The report also forecasts that, in terms of quality of accommodation, the number of older disabled households living in unfit and unsuitable private rented accommodation could leap from around 56,000 to 188,000 in 20 years’ time and to 236,500 in 30 years’ time.

The inquiry estimates that that 1.1m low-cost rented homes will be needed to adequately house older people by the late 2040s – an average of 38,000 homes a year. The report makes a series of recommendations for government and social housing providers, and suggests reforms that are needed in the PRS.

Lord Richard Best, who chaired the APPG’s Inquiry said: “We need action now to avoid sleepwalking into a situation where hundreds of thousands of older people will find themselves in insecure tenancies they cannot afford, fearing eviction and potentially even homelessness. The social and economic costs of this would be enormous. Housing Benefit costs would skyrocket.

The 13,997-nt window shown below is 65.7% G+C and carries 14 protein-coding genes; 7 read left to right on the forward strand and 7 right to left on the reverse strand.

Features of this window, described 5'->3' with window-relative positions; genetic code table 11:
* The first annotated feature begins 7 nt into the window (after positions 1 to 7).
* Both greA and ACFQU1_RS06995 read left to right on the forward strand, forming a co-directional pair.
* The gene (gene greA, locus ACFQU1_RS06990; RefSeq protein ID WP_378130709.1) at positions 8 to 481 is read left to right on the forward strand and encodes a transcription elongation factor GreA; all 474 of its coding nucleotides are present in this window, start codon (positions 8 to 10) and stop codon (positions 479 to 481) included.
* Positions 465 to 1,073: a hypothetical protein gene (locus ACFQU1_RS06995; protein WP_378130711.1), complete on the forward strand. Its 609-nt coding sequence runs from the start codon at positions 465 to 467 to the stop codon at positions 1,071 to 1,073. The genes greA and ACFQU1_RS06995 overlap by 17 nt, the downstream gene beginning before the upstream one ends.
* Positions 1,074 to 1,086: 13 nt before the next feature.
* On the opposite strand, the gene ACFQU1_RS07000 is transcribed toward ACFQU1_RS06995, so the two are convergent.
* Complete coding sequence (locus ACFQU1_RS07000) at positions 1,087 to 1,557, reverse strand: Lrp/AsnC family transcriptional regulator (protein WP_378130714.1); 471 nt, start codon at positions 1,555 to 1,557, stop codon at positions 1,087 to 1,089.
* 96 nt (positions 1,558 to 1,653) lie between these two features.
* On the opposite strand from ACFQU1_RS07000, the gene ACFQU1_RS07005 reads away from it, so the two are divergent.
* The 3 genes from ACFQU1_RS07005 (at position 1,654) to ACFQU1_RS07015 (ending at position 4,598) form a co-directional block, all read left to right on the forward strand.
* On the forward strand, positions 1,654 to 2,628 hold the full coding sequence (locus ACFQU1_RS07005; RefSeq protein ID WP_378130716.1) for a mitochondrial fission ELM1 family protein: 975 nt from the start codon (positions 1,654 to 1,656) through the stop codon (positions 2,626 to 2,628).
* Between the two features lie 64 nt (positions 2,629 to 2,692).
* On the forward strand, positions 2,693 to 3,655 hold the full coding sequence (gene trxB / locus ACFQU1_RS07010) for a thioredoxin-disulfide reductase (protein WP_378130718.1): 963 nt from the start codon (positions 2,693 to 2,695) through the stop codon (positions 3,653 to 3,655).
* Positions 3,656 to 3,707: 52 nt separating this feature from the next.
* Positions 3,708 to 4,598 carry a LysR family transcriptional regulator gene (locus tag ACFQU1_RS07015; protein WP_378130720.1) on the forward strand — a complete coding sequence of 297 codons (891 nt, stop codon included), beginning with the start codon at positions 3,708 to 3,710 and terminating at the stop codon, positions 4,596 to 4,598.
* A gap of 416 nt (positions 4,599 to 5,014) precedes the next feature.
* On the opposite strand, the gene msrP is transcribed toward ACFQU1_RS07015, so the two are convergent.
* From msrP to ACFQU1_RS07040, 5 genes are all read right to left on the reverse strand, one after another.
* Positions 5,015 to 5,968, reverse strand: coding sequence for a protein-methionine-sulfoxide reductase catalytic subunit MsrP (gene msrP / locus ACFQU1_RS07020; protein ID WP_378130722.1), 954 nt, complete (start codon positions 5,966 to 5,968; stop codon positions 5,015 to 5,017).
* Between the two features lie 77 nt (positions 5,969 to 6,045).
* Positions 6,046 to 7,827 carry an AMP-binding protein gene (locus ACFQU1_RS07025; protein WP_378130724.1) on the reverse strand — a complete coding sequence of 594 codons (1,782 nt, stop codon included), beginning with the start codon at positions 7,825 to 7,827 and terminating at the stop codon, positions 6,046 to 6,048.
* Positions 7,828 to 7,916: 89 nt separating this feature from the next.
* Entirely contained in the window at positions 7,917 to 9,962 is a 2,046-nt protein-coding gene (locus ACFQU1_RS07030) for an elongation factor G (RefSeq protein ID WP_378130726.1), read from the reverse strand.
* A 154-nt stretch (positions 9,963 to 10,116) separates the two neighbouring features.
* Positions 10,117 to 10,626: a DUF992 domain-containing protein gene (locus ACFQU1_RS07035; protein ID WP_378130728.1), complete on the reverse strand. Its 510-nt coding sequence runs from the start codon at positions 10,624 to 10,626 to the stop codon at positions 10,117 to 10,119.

“We urgently need a national strategy for renting in later life. This must include a plan to build more low-cost rented homes, and a programme of investment in care and support to prevent a housing catastrophe for the pensioners of the future.

“Social housing providers are the key players in this. But their current programme of around 3000 homes a year for older people will be not be enough even to help the existing social housing tenants who need to downsize in older age – and release family homes for the next generation.